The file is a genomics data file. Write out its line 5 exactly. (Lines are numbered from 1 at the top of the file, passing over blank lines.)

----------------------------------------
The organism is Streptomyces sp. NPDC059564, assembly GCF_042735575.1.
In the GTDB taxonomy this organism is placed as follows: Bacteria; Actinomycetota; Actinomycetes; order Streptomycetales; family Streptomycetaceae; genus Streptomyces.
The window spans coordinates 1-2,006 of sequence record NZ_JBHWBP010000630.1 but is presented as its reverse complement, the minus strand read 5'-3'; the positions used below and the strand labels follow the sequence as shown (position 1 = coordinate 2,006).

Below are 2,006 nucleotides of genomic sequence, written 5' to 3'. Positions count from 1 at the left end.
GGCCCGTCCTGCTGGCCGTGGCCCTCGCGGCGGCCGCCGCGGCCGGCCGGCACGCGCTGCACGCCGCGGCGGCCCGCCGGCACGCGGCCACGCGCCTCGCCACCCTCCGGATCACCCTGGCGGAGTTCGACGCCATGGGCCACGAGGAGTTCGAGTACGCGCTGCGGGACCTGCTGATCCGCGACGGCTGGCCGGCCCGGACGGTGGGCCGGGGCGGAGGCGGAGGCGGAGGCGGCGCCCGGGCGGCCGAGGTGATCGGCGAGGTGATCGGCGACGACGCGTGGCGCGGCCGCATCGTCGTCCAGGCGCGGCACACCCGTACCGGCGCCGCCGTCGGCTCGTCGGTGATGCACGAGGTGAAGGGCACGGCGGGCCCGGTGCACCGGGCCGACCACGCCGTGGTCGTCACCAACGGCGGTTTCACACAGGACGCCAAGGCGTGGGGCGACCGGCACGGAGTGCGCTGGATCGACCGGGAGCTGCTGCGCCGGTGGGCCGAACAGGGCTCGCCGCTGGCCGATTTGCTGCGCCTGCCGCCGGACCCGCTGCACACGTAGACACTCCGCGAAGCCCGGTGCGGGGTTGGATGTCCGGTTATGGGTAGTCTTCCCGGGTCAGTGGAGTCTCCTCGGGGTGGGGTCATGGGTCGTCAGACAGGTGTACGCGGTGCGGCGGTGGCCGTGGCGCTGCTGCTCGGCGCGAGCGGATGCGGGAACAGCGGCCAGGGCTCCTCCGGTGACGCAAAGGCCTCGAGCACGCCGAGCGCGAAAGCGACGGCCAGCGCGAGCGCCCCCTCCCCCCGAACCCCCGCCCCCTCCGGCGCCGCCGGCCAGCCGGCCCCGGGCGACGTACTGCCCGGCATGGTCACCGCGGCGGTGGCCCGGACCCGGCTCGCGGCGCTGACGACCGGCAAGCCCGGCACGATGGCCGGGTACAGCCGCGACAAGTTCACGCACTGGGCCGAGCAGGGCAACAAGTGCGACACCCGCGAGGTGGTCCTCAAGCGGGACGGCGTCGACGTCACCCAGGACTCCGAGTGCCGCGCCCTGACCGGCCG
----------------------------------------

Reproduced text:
GGCCCGTCCTGCTGGCCGTGGCCCTCGCGGCGGCCGCCGCGGCCGGCCGGCACGCGCTGCACGCCGCGGCGGCCCGCCGGCACGCGGCCACGCGCCTCGCCACCCTCCGGATCACCCTGGCGGAGTTCGACGCCATGGGCCACGAGGAGTTCGAGTACGCGCTGCGGGACCTGCTGATCCGCGACGGCTGGCCGGCCCGGACGGTGGGCCGGGGCGGAGGCGGAGGCGGAGGCGGCGCCCGGGCGGCCGAGGTGATCGGCGAGGTGATCGGCGACGACGCGTGGCGCGGCCGCATCGTCGTCCAGGCGCGGCACACCCGTACCGGCGCCGCCGTCGGCTCGTCGGTGATGCACGAGGTGAAGGGCACGGCGGGCCCGGTGCACCGGGCCGACCACGCCGTGGTCGTCACCAACGGCGGTTTCACACAGGACGCCAAGGCGTGGGGCGACCGGCACGGAGTGCGCTGGATCGACCGGGAGCTGCTGCGCCGGTGGGCCGAACAGGGCTCGCCGCTGGCCGATTTGCTGCGCCTGCCGCCGGACCCGCTGCACACGTAGACACTCCGCGAAGCCCGGTGCGGGGTTGGATGTCCGGTTATGGGTAGTCTTCCCGGGTCAGTGGAGTCTCCTCGGGGTGGGGTCATGGGTCGTCAGACAGGTGTACGCGGTGCGGCGGTGGCCGTGGCGCTGCTGCTCGGCGCGAGCGGATGCGGGAACAGCGGCCAGGGCTCCTCCGGTGACGCAAAGGCCTCGAGCACGCCGAGCGCGAAAGCGACGGCCAGCGCGAGCGCCCCCTCCCCCCGAACCCCCGCCCCCTCCGGCGCCGCCGGCCAGCCGGCCCCGGGCGACGTACTGCCCGGCATGGTCACCGCGGCGGTGGCCCGGACCCGGCTCGCGGCGCTGACGACCGGCAAGCCCGGCACGATGGCCGGGTACAGCCGCGACAAGTTCACGCACTGGGCCGAGCAGGGCAACAAGTGCGACACCCGCGAGGTGGTCCTCAAGCGGGACGGCGTCGACGTCACCCAGGACTCCGAGTGCCGCGCCCTGACCGGCCG